This is a friendly implemented package, lightweight and easy to use.
To install you just need to add to your composer.json,
$ ./composer.phar require pimple/pimple ~3.0
and you’re ready to use it!
$container = new \Pimple\Container();
Since it implements \ArrayAccess interface, you can store variables and factories as it was an array.
example of parameters:
$container['cookie_name'] = 'SESSION_ID';
an example of factory as a closure:
$container['session'] = $container->factory(function ($c) {
    return new Session($c['session_storage']);
});
It also provides methods to protect parameters, modify services after defined, extends, and more.
For more info refer to Pimple site.

Example Use Cases

Let’s imagine that we want to create factories dynamically based on a JSON configuration like this:
auth_config1
Then we can create a Trait with a method that will fill our container based on an argument that could be an array create from the decode of above JSON.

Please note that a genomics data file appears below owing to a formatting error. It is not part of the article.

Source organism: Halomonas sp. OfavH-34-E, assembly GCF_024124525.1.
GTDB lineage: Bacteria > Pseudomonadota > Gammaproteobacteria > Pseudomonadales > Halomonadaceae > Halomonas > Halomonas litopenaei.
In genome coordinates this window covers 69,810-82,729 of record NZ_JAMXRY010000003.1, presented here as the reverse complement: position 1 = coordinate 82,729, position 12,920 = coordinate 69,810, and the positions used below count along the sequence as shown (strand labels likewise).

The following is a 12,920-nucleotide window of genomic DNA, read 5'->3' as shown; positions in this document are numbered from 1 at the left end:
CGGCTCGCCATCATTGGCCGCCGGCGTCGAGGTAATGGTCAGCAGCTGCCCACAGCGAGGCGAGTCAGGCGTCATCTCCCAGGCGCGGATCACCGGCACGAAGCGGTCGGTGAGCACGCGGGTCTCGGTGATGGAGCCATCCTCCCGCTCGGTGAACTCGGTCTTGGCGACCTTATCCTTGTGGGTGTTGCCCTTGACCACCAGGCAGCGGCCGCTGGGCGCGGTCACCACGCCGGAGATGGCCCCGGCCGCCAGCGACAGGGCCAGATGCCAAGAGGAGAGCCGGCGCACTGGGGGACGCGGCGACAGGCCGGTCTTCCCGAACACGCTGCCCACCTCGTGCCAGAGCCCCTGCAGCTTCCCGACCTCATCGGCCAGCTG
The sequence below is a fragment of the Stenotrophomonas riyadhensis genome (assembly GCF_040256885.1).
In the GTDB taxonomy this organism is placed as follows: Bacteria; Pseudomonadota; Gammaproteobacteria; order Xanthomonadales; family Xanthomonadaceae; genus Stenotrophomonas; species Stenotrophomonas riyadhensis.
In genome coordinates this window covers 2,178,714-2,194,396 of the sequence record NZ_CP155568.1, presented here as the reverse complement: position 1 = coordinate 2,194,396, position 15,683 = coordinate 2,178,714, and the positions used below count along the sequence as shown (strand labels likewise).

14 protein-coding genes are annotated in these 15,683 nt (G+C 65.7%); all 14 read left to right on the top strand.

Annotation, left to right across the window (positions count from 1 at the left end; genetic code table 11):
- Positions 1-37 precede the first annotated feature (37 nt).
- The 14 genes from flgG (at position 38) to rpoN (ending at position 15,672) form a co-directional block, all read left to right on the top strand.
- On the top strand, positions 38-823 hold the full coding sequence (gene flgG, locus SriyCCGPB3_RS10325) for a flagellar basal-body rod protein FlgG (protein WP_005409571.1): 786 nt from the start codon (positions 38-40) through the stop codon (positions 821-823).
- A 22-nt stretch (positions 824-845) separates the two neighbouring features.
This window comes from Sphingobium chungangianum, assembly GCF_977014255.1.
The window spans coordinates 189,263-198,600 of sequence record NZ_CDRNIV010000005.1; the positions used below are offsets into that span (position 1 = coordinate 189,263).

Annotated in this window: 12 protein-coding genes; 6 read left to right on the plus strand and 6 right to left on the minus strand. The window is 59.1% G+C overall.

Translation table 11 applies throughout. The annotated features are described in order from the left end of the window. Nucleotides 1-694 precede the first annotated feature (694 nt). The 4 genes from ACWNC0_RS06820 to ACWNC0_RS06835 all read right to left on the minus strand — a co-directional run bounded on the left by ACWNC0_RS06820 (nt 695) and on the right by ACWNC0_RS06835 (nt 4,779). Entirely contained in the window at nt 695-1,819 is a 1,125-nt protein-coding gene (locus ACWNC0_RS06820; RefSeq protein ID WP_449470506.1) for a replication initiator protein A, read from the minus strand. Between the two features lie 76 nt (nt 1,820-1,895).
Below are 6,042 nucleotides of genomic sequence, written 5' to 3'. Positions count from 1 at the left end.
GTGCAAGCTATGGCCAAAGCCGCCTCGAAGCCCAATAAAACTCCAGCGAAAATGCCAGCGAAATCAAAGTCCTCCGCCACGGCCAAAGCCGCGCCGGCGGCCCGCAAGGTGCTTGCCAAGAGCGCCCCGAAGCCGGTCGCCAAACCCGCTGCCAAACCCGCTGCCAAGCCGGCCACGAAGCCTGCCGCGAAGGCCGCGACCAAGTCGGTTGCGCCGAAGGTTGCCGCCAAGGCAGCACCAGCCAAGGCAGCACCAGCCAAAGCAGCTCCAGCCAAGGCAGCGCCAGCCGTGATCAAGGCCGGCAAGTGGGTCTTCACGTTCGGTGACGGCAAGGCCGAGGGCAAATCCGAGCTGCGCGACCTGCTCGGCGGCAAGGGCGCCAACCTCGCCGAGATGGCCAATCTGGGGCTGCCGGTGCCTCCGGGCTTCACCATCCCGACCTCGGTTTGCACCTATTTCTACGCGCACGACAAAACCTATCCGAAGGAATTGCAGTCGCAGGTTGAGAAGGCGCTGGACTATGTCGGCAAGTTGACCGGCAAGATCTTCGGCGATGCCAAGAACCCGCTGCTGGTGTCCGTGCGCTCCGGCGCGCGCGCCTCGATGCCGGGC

traits_builder
Here’s how we can use this trait:
di_using
Let’s break down the example above:
the class that implements the __construct method has defined a member attribute, container, that is an instance of Pimple.
Since we are using traits to buildAuthenticator, the result of the foreach block will be assigned into the class container attribute.
Within the build, we need to create a new temporary Pimple object. This is a hack I found to store nested containers.
This is needed because otherwise each time you attempt to add a sub-item within the “AUTHENTICATION” it overrides the previous one.
So once we have created all factories, we just set the temporal container in “AUTHENTICATION” cell of the main container.
To use your created object in the container you just need to do something like that: